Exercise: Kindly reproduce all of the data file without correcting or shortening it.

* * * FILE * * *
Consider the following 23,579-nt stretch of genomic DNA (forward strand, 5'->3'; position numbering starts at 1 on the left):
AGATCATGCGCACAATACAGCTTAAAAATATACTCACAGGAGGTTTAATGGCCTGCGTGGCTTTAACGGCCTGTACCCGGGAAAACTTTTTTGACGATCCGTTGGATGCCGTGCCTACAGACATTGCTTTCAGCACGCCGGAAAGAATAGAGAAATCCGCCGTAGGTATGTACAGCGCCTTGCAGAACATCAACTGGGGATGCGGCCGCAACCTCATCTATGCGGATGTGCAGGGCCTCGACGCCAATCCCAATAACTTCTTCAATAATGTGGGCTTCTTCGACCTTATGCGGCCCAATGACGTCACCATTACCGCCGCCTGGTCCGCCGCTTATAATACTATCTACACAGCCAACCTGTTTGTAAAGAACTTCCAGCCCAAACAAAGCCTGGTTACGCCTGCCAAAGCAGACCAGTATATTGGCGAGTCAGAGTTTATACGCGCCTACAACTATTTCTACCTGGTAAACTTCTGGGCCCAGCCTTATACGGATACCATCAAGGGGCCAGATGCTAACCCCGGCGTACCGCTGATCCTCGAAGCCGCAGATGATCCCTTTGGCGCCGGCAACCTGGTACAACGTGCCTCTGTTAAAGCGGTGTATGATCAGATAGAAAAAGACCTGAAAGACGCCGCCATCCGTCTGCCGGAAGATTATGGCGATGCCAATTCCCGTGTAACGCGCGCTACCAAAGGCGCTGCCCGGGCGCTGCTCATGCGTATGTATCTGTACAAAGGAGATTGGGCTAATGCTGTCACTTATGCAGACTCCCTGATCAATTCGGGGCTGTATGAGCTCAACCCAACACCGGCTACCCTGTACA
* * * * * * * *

Consider the following 23,579-nt stretch of genomic DNA (forward strand, 5'->3'; position numbering starts at 1 on the left):
AGATCATGCGCACAATACAGCTTAAAAATATACTCACAGGAGGTTTAATGGCCTGCGTGGCTTTAACGGCCTGTACCCGGGAAAACTTTTTTGACGATCCGTTGGATGCCGTGCCTACAGACATTGCTTTCAGCACGCCGGAAAGAATAGAGAAATCCGCCGTAGGTATGTACAGCGCCTTGCAGAACATCAACTGGGGATGCGGCCGCAACCTCATCTATGCGGATGTGCAGGGCCTCGACGCCAATCCCAATAACTTCTTCAATAATGTGGGCTTCTTCGACCTTATGCGGCCCAATGACGTCACCATTACCGCCGCCTGGTCCGCCGCTTATAATACTATCTACACAGCCAACCTGTTTGTAAAGAACTTCCAGCCCAAACAAAGCCTGGTTACGCCTGCCAAAGCAGACCAGTATATTGGCGAGTCAGAGTTTATACGCGCCTACAACTATTTCTACCTGGTAAACTTCTGGGCCCAGCCTTATACGGATACCATCAAGGGGCCAGATGCTAACCCCGGCGTACCGCTGATCCTCGAAGCCGCAGATGATCCCTTTGGCGCCGGCAACCTGGTACAACGTGCCTCTGTTAAAGCGGTGTATGATCAGATAGAAAAAGACCTGAAAGACGCCGCCATCCGTCTGCCGGAAGATTATGGCGATGCCAATTCCCGTGTAACGCGCGCTACCAAAGGCGCTGCCCGGGCGCTGCTCATGCGTATGTATCTGTACAAAGGAGATTGGGCTAATGCTGTCACTTATGCAGACTCCCTGATCAATTCGGGGCTGTATGAGCTCAACCCAACACCGGCTACCCTGTACA